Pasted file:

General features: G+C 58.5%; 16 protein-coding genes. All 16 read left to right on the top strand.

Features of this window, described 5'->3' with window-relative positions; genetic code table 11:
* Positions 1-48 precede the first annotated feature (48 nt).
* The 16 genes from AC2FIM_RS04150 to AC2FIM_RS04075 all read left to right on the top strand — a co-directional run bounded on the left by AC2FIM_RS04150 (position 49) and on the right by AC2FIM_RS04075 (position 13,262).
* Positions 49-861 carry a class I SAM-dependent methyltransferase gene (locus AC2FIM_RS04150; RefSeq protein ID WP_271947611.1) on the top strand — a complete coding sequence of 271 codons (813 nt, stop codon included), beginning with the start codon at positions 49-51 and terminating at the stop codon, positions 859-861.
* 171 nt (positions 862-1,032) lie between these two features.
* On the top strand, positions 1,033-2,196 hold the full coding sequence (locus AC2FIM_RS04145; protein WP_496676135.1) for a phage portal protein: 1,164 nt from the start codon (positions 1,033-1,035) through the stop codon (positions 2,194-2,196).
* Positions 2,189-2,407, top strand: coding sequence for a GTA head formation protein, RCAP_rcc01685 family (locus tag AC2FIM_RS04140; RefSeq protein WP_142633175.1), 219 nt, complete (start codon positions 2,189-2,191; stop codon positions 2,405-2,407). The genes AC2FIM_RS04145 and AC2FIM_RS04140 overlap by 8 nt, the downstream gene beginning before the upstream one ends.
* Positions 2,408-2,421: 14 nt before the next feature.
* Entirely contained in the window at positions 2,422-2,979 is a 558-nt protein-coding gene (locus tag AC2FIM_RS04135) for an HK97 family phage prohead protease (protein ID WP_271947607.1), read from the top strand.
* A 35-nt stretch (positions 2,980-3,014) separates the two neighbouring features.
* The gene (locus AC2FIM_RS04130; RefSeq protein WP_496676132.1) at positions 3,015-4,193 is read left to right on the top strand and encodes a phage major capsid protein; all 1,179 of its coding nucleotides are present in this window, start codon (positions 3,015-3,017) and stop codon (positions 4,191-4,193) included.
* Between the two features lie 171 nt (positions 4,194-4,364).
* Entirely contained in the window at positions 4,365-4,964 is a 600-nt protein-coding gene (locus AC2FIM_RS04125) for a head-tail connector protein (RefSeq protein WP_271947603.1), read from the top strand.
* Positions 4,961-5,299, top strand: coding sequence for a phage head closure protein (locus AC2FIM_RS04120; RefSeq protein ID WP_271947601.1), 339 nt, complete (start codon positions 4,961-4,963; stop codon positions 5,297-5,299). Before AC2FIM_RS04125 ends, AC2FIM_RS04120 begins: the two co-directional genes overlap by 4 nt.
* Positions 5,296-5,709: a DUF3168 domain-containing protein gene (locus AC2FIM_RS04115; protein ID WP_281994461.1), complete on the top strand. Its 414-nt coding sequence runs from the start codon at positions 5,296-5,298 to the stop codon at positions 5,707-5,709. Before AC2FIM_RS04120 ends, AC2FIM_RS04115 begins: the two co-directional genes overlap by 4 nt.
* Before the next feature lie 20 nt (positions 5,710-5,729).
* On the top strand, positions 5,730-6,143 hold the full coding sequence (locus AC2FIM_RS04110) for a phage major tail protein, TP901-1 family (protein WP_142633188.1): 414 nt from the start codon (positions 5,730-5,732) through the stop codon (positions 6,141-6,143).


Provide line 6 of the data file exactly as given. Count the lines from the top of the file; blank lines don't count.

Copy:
* 171 nt (positions 862-1,032) lie between these two features.